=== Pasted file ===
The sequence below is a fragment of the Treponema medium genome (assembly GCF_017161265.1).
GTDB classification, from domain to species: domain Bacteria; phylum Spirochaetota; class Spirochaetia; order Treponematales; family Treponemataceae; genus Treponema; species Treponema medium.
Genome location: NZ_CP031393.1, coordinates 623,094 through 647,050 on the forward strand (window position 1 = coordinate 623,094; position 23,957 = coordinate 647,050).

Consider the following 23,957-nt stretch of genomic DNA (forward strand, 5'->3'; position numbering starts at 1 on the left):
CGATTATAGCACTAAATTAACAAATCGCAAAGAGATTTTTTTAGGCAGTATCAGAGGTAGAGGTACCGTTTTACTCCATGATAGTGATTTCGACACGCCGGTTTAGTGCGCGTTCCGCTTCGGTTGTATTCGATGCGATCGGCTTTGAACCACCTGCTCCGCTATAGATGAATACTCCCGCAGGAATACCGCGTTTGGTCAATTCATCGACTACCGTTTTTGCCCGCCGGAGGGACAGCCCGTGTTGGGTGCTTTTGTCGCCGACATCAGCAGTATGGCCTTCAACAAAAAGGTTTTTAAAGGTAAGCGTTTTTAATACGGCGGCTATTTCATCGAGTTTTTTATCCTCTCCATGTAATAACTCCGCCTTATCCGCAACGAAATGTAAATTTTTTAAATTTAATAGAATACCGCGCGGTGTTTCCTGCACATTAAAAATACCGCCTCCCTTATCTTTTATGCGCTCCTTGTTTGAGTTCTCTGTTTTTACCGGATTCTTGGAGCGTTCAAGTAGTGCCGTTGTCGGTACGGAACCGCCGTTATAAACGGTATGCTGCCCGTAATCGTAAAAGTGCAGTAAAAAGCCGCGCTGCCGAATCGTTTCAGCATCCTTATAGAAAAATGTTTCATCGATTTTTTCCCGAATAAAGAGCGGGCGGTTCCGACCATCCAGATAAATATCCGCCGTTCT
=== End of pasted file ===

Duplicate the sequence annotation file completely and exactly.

The sequence below is a fragment of the Treponema medium genome (assembly GCF_017161265.1).
GTDB classification, from domain to species: domain Bacteria; phylum Spirochaetota; class Spirochaetia; order Treponematales; family Treponemataceae; genus Treponema; species Treponema medium.
Genome location: NZ_CP031393.1, coordinates 623,094 through 647,050 on the forward strand (window position 1 = coordinate 623,094; position 23,957 = coordinate 647,050).

Consider the following 23,957-nt stretch of genomic DNA (forward strand, 5'->3'; position numbering starts at 1 on the left):
CGATTATAGCACTAAATTAACAAATCGCAAAGAGATTTTTTTAGGCAGTATCAGAGGTAGAGGTACCGTTTTACTCCATGATAGTGATTTCGACACGCCGGTTTAGTGCGCGTTCCGCTTCGGTTGTATTCGATGCGATCGGCTTTGAACCACCTGCTCCGCTATAGATGAATACTCCCGCAGGAATACCGCGTTTGGTCAATTCATCGACTACCGTTTTTGCCCGCCGGAGGGACAGCCCGTGTTGGGTGCTTTTGTCGCCGACATCAGCAGTATGGCCTTCAACAAAAAGGTTTTTAAAGGTAAGCGTTTTTAATACGGCGGCTATTTCATCGAGTTTTTTATCCTCTCCATGTAATAACTCCGCCTTATCCGCAACGAAATGTAAATTTTTTAAATTTAATAGAATACCGCGCGGTGTTTCCTGCACATTAAAAATACCGCCTCCCTTATCTTTTATGCGCTCCTTGTTTGAGTTCTCTGTTTTTACCGGATTCTTGGAGCGTTCAAGTAGTGCCGTTGTCGGTACGGAACCGCCGTTATAAACGGTATGCTGCCCGTAATCGTAAAAGTGCAGTAAAAAGCCGCGCTGCCGAATCGTTTCAGCATCCTTATAGAAAAATGTTTCATCGATTTTTTCCCGAATAAAGAGCGGGCGGTTCCGACCATCCAGATAAATATCCGCCGTTCT